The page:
Pornography Victims Get Partial Compensation, Court Says

People convicted of possessing child pornography must pay victims a share of the economic losses they endured, the U.S. Supreme Court ruled in a decision that tossed out a $3.4 million award and drew dissents from both directions.

A five-justice majority said each culprit must pay an amount that “comports with the defendant’s relative role” in the harm suffered by the victim. The ruling was a partial victory for Doyle Randall Paroline, who pleaded guilty to possessing as many as 300 pornographic images, including two of a girl identified as “Amy” in court papers.

The case forced the justices to grapple with how much impact a single possessor of a widely distributed pornographic image has on a victim. Although a 1994 federal law says victims are entitled to compensation, the measure doesn’t spell out how judges should calculate the sum.

“Defendants should be made liable for the consequences and gravity of their own conduct, not the conduct of others,” Justice Anthony Kennedy wrote for the majority.

Kennedy said that while the amount wouldn’t be “token or nominal,” it also wouldn’t be “severe,” at least when the defendant was one of thousands of people who viewed an image.

Amy sought $3.4 million in lost earnings and treatment costs. Federal prosecutors were pursuing that sum in court on Amy’s behalf. The images depicted Amy being raped by her uncle when she was 8 and 9 years old.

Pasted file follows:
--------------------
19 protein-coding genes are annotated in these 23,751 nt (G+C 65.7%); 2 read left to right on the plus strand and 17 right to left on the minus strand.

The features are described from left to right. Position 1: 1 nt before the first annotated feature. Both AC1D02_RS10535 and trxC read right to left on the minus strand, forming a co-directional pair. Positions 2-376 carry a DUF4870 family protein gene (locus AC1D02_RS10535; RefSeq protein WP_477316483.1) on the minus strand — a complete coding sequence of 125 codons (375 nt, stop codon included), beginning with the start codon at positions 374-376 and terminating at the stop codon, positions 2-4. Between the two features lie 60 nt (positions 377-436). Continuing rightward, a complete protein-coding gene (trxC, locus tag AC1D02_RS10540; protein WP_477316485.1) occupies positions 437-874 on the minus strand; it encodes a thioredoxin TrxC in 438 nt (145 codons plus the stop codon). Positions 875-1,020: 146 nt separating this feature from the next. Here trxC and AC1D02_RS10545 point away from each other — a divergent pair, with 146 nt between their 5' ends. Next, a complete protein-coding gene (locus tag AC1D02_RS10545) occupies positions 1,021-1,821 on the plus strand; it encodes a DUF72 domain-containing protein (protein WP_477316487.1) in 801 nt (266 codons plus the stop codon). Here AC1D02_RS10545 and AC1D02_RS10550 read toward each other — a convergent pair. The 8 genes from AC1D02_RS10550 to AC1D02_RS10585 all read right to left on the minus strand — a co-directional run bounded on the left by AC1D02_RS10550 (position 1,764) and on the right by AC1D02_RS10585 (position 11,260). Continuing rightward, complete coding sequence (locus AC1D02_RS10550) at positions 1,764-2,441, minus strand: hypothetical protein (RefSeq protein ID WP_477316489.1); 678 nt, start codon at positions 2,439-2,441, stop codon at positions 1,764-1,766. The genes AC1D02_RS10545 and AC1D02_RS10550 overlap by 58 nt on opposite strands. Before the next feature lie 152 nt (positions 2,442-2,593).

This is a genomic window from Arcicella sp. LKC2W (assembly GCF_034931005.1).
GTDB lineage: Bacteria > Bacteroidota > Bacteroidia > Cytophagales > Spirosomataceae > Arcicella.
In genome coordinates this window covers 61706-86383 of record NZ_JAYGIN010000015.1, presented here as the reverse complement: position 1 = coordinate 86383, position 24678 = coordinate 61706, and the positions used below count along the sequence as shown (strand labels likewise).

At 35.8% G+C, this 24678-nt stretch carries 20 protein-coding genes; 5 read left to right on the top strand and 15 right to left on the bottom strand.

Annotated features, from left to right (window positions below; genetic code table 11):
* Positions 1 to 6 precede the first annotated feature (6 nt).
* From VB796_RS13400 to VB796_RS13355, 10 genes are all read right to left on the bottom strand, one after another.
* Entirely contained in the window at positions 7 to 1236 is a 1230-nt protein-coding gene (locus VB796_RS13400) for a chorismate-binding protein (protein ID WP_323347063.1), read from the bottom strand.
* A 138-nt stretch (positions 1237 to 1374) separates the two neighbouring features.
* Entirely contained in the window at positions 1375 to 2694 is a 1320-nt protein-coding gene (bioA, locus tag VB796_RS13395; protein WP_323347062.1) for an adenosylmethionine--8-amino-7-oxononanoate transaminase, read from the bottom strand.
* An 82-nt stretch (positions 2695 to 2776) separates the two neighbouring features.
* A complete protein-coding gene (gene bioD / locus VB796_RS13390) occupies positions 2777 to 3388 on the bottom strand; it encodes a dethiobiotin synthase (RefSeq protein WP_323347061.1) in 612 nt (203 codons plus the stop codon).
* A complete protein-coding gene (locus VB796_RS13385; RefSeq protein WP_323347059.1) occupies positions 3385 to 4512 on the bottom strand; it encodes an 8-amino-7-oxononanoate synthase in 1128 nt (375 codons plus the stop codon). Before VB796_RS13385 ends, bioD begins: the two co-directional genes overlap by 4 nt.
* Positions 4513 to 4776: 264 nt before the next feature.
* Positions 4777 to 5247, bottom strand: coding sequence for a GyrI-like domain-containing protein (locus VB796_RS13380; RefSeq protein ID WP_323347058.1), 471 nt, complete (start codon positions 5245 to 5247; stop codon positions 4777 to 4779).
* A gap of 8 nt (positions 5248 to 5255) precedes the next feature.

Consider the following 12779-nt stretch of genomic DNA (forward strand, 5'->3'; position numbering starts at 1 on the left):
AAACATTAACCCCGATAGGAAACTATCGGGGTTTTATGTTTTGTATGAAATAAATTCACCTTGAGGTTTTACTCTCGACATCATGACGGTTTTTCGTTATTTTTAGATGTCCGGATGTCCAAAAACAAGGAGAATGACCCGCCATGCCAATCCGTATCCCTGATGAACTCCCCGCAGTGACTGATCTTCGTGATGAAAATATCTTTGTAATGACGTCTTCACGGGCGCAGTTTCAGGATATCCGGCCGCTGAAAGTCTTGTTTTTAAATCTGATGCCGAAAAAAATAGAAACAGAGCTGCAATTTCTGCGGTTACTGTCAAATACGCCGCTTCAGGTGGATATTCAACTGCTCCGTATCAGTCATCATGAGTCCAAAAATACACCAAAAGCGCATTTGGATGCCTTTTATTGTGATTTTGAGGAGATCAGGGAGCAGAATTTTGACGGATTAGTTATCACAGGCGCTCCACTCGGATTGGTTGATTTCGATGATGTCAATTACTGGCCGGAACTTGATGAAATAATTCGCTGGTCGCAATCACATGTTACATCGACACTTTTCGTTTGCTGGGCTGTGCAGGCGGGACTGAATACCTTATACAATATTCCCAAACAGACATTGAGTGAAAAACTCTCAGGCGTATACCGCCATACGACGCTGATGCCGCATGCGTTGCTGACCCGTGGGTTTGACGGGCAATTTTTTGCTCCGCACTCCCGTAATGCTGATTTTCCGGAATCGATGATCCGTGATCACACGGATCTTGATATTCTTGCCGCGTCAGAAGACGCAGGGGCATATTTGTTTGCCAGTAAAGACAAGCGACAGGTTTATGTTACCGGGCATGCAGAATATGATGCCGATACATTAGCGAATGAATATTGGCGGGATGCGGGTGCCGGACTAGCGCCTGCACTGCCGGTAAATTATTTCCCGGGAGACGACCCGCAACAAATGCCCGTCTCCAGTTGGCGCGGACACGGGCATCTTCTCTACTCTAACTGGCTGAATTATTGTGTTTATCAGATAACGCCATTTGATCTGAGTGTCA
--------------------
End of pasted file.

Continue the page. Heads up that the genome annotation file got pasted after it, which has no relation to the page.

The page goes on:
The ruling returns the case to a federal trial court in Texas to determine how much Paroline must pay. It sets aside a federal appeals court decision that had required Paroline to pay the full sum.

Other Perpetrators

Amy’s lawyer told the Supreme Court that she had already recouped $1.75 million from other perpetrators, which would have offset part of the amount Paroline was being asked to pay.

Amy said she was “shocked and confused” by the court’s ruling, according to a statement posted online by her lawyer. “I really don’t understand where this leaves me and other victims who now have to live with trying to get restitution probably for the rest of our lives,” she said.

Chief Justice John Roberts was one of three dissenters who said that, while “Amy deserves restitution,” the 1994 statute makes it impossible for the government to show that Paroline’s conduct was the legal cause of her losses.

“The statute as written allows no recovery; we ought to say so and give Congress a chance to fix it,” Roberts wrote for himself and Justices Antonin Scalia and Clarence Thomas.

Justice Sonia Sotomayor said Paroline should have been held responsible for the full amount and put on a payment schedule.

“It is my hope that the court’s approach will not unduly undermine the ability of victims like Amy to recover for -- and from -- the unfathomable harms they have sustained,” she wrote.

The case is Paroline v. United States, 12-8561.

To contact the reporter on this story: Greg Stohr in Washington at gstohr@bloomberg.net

To contact the editors responsible for this story: Patrick Oster at poster@bloomberg.net Mark McQuillan, Joe Sobczyk

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